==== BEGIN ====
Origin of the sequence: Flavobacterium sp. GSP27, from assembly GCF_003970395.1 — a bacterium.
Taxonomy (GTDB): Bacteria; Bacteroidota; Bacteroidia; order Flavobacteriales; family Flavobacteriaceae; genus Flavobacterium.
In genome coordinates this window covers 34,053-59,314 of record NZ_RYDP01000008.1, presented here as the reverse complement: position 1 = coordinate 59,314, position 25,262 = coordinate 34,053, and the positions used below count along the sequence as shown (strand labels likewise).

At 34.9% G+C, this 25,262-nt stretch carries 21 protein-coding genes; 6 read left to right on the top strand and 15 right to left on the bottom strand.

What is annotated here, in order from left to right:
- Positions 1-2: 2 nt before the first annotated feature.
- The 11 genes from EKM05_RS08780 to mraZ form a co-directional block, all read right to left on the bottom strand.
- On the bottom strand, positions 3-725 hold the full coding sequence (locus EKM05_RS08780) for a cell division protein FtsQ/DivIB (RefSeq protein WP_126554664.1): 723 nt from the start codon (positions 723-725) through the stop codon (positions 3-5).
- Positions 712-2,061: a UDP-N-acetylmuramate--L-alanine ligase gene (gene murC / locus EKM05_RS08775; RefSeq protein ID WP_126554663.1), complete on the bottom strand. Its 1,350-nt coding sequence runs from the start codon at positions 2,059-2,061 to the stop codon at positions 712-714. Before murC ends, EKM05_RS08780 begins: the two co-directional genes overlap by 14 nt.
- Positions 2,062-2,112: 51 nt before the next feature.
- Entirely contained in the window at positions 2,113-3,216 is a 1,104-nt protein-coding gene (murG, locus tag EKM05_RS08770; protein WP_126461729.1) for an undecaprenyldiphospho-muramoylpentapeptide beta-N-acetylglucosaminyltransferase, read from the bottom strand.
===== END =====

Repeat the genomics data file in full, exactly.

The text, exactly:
Origin of the sequence: Flavobacterium sp. GSP27, from assembly GCF_003970395.1 — a bacterium.
Taxonomy (GTDB): Bacteria; Bacteroidota; Bacteroidia; order Flavobacteriales; family Flavobacteriaceae; genus Flavobacterium.
In genome coordinates this window covers 34,053-59,314 of record NZ_RYDP01000008.1, presented here as the reverse complement: position 1 = coordinate 59,314, position 25,262 = coordinate 34,053, and the positions used below count along the sequence as shown (strand labels likewise).

At 34.9% G+C, this 25,262-nt stretch carries 21 protein-coding genes; 6 read left to right on the top strand and 15 right to left on the bottom strand.

What is annotated here, in order from left to right:
- Positions 1-2: 2 nt before the first annotated feature.
- The 11 genes from EKM05_RS08780 to mraZ form a co-directional block, all read right to left on the bottom strand.
- On the bottom strand, positions 3-725 hold the full coding sequence (locus EKM05_RS08780) for a cell division protein FtsQ/DivIB (RefSeq protein WP_126554664.1): 723 nt from the start codon (positions 723-725) through the stop codon (positions 3-5).
- Positions 712-2,061: a UDP-N-acetylmuramate--L-alanine ligase gene (gene murC / locus EKM05_RS08775; RefSeq protein ID WP_126554663.1), complete on the bottom strand. Its 1,350-nt coding sequence runs from the start codon at positions 2,059-2,061 to the stop codon at positions 712-714. Before murC ends, EKM05_RS08780 begins: the two co-directional genes overlap by 14 nt.
- Positions 2,062-2,112: 51 nt before the next feature.
- Entirely contained in the window at positions 2,113-3,216 is a 1,104-nt protein-coding gene (murG, locus tag EKM05_RS08770; protein WP_126461729.1) for an undecaprenyldiphospho-muramoylpentapeptide beta-N-acetylglucosaminyltransferase, read from the bottom strand.